“Ledbury Lamps manufactures for both commercial and private clientele. We don’t compete in the mass market supply side but rather in the area where we deal directly. Standard, as well as custom designs are offered and all our lamps are of modular design that can be paired with any of our pedestals, wall brackets, columns, bollards and pendants that we also manufacture and assemble here. All of the designs are manufactured in sand cast aluminium.”
Matthew And Son reborn – passing the baton
It was not until 2009 that the environment and business strategy Matthew And Son initially adopted started to change. Matthew Mayhew Jnr, Matthew’s son had always been involved with the business during his formative years, mainly being ‘baby sat’ at the company during the school holidays, as his mother Patricia is the Financial Director of the company. It was always Dad’s hope and ambition that he would join the company and eventually take over from him.
Matthew And Son machine a variety of components including shafts
Non ferrous components are also machined by Matthew And Son
However, Matthew Jnr had no inclination to join the company and went off and did a BSc Honours in Construction Management at Pretoria University before venturing into the work environment and gaining a number of years of valuable industry experience.
“I spent four years working in the construction industry, both locally and internationally, with some of the larger construction companies. Then came the persuasion to join the company and I eventually joined in 2009,” said Matthew Jnr who has now assumed the role of Managing Director.
Timing plays a very important role in so many tales, and Matthew Jnr’s was no different. The company had been built on sound principles and was very successful but it needed an injection of pace and fresh ideas.
“Through his hard work my father built the company to be in a comfortable position with a reputable name. One of his many strengths is that he has always been a hands-on person and is very content when he is operating one of his George Fischer’s. He has also had to be very creative on the low-cost machine tools to manufacture the high-value precision components for clients and has always been proud of what the company can accomplish through this kind of engineering.”
“However, he always knew that at some point, as clients’ work continued to advance in complexity, the company would have to add more sophisticated equipment in the machine shop to keep pace with the changing technology in the industry.”
The measuring department at Matthew And Son
More components machined at Matthew And Son
“When I joined I knew that the business, as an entirety, would have to step up in a significant way if we were going to remain competitive and retain our clients. My father and I did come to the understanding that if I joined the company I could implement change and move the company into a modern era. This was a huge decision for him and a huge responsibility for me. But secretly I believe Dad wanted change and just needed someone to push him into it.”
“In recent years, machining companies have experienced market changes that continue to impact how components are manufactured. Shorter lead times, reduced batch sizes and the drive to eliminate inventory have conspired to change the manufacturing process.”
“With the advent of CNC machines it allowed machining operations to be more flexible. More recently it became possible (even preferable) to combine some operations that were previously independent manufacturing steps into a single setup on one machine tool namely a 5-axis machining center. Metal deposition and additive manufacturing processes are now even possible on machines that are designed to remove metal.”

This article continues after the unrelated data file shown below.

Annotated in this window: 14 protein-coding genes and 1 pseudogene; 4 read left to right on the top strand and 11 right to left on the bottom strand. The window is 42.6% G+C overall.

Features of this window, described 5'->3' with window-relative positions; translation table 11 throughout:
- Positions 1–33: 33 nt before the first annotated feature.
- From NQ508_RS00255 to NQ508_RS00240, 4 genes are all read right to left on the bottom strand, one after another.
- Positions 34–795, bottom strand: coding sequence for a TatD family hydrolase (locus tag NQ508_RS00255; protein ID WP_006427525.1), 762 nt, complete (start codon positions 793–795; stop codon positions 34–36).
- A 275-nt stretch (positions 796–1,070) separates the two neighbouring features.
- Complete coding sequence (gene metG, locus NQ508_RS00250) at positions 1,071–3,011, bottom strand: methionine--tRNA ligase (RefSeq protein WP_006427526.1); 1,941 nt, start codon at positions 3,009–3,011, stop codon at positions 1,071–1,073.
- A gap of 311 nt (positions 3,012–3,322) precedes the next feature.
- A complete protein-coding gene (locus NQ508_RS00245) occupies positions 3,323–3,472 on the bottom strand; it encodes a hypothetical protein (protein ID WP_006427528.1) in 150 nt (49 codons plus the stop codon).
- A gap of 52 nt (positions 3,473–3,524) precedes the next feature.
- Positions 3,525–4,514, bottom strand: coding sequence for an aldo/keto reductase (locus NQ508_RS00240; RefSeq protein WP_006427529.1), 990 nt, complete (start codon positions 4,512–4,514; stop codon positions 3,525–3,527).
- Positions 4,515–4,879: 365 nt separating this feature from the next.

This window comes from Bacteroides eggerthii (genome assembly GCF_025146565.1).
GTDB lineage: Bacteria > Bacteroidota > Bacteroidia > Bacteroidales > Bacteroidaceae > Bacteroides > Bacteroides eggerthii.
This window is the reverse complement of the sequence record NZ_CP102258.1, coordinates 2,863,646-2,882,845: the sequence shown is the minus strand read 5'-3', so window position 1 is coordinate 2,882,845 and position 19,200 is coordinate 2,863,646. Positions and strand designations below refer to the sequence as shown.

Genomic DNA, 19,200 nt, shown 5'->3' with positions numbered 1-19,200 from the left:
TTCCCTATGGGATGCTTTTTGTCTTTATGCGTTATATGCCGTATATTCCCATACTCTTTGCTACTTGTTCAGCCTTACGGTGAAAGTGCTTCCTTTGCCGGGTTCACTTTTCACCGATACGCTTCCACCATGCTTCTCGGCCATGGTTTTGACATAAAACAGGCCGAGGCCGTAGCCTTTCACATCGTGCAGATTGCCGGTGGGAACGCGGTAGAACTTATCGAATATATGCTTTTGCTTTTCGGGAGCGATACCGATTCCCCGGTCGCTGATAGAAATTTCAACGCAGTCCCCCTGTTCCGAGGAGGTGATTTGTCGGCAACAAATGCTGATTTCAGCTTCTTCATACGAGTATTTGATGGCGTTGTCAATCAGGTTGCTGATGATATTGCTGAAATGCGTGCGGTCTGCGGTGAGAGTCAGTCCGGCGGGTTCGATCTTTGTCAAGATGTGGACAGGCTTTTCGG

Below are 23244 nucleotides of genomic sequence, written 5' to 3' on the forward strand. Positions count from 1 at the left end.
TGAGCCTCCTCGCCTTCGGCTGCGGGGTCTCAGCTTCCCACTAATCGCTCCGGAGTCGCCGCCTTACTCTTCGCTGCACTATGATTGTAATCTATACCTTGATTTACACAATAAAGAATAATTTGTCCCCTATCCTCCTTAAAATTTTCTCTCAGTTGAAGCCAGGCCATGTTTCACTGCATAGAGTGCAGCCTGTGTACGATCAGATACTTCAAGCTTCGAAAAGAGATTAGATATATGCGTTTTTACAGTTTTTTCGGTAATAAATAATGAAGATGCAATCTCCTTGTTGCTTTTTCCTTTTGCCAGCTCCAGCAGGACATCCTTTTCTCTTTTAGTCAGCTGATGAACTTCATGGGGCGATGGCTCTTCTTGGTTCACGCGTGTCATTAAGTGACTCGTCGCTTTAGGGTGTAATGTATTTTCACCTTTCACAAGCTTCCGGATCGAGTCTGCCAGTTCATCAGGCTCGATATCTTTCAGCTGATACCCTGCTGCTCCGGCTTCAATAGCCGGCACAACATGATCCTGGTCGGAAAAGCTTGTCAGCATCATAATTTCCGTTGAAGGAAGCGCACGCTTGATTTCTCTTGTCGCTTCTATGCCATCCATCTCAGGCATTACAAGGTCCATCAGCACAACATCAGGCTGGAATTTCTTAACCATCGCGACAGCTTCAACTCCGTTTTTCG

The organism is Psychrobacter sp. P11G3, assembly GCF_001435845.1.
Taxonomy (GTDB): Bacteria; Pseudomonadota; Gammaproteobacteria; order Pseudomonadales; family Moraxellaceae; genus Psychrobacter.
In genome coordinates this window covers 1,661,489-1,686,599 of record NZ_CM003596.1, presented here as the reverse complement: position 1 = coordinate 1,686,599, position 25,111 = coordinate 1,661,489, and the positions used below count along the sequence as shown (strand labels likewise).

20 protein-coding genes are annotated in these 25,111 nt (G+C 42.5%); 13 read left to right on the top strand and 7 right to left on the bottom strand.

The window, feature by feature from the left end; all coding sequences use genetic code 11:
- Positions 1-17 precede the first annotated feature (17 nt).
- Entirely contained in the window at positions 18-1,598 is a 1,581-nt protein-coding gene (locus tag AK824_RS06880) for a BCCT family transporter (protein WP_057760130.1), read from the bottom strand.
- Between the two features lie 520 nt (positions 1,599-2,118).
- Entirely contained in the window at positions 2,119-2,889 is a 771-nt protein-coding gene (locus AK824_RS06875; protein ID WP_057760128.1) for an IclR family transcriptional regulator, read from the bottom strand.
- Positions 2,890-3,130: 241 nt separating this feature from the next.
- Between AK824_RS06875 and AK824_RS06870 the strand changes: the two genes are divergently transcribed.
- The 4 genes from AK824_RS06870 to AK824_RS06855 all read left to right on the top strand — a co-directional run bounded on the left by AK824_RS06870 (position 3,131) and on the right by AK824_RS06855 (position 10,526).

“However, we had to learn to walk before we started to run. The same year that I joined the company we purchased our first CNC machine – a turning center with a turning diameter of 350mm and turning length of 410mm. It was supplied with driven or live tooling as it is also referred to and subsequently all the turning centers that we purchased were also supplied with live tooling. Live tooling on turning centers greatly expands multiple processing capabilities. With the addition of a Y-axis, turning and machining process integration takes a significant step further.”
For tool management control Matthew And Son have installed an Iscar Matrix vending system
Matthew And Son have recently won contracts to machine and supply components for the rail transport industry. These solid bars will be machined on the Doosan Puma 5100 XLMB turning center
“We have subsequently purchased a further three CNC turning centers and a CNC machining center. Some businesses would measure a productivity improvement in terms of the extra capacity gained by introducing a new CNC machine tool. This is certainly true but we like to measure it in terms of the number of conventional machines that we no longer need, the vast improvement in quality, the cost per component machined, the reduced delivery times and the numerous other efficiencies gained. The company now strives to keep these fundamental requirements in equilibrium for its customers at all times.”
New CNC machines are only part of the story
“Although the first four CNC machines that we had purchased were by no means large machines that require special foundations, our factory had not undergone any radical improvements and modernisation since the company moved to Mopedi Road in 2001. As a result the whole factory needed some attention, from the floors to the workflow. This is a massive task as production and deliveries cannot stop while you move and renovate. My previous project management experience and qualifications were certainly an asset when we began this task at the beginning of 2010 and every year we transform and improve. This type of change does not happen over-night but has been accelerated in the last year as our expansion plans for our newest and largest CNC machine were finalised.”